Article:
verb (used with object)
verb (used without object)
Origin of reap
Examples from the Web for reap
Indeed, it's unclear what, if any, benefits the average Cuban will reap from increased diplomacy between the two countries.Castro's Hipster Apologists Want to Keep Cuba ‘Authentically’ Poor|Michael Moynihan|December 18, 2014|DAILY BEAST
From that, Spinal Solutions stood to reap several thousand dollars from the sale of a single screw.
They are only here to reap the rewards of the American safety net (such as it is) and thereby raise your taxes.Ebola, ISIS, the Border: So Much to Fear, So Little Time!|Gene Robinson|November 2, 2014|DAILY BEAST
“Yes, you will find it,” Cosmo assures readers, promising to help them “reap the blissful benefits” upon discovering the region.The Truth About Female Orgasms: Look to the Clitoris, Not the Vagina|Lizzie Crocker|October 8, 2014|DAILY BEAST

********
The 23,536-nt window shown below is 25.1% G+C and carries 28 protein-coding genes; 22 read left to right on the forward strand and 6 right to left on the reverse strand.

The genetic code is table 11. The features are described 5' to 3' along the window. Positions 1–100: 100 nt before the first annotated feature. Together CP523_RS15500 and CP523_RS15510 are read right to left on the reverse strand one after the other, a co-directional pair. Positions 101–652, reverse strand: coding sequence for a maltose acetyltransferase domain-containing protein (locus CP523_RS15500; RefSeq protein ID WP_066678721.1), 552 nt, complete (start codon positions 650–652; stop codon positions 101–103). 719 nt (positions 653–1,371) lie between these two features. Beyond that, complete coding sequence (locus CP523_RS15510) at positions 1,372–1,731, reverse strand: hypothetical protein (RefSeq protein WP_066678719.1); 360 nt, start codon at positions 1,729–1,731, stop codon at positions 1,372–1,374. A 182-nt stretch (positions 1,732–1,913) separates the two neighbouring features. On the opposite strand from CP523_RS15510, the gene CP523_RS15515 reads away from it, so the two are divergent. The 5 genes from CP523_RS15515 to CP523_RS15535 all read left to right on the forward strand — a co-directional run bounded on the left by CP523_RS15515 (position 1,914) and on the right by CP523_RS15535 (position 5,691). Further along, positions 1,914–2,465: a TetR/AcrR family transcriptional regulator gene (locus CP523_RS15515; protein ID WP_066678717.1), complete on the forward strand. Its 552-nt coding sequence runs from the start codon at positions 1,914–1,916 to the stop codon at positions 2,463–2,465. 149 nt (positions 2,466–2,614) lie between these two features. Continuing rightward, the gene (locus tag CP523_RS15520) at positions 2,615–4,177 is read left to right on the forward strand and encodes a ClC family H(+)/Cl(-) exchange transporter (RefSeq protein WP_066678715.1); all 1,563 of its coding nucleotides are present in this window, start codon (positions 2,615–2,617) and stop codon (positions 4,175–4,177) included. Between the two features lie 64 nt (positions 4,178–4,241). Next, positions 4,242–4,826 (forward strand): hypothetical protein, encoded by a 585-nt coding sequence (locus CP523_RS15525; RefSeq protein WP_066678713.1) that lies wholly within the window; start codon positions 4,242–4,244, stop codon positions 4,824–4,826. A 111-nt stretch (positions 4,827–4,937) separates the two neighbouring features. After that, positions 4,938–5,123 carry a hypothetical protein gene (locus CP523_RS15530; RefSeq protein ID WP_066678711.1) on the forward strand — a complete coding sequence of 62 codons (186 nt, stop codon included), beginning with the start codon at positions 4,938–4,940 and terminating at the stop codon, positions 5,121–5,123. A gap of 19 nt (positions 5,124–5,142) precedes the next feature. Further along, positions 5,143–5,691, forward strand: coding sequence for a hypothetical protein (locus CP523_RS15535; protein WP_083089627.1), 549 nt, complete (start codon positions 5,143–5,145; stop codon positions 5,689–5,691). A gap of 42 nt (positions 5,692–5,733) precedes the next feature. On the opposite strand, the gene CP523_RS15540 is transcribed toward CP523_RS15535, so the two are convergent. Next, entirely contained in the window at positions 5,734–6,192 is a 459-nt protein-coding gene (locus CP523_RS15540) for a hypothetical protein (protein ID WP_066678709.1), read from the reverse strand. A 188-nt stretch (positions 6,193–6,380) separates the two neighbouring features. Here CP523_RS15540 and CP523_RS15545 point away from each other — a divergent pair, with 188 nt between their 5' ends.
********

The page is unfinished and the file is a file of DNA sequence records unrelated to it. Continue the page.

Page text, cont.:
But if you choose to conduct your discourse in 140-word snaps, or soundbites, then you reap the crop of dumb that you sow.
The man that don't need that has to be his own preacher here and sow and reap his own morality.A Man for the Ages|Irving Bacheller
After the conflict is over the conqueror returns to reap the reward of his valour.Reptiles and Birds|Louis Figuier
But Villeroy and the other ministers knew not how to reap the full advantage of their victory.
Grim fields to garner from, wherein he who sows peradventure shall not reap, and wherein Death is the farmer!The Harbor Master|Theodore Goodridge Roberts
You play the grande dame so well, that you are sure to reap the penalty of it.A Romantic Young Lady|Robert Grant
Word Origin for reap
"to cut grain with a hook or sickle," Old English reopan, Mercian form of ripan "to reap," related to Old English ripe "ripe" (see ripe). Related: Reaped; reaping.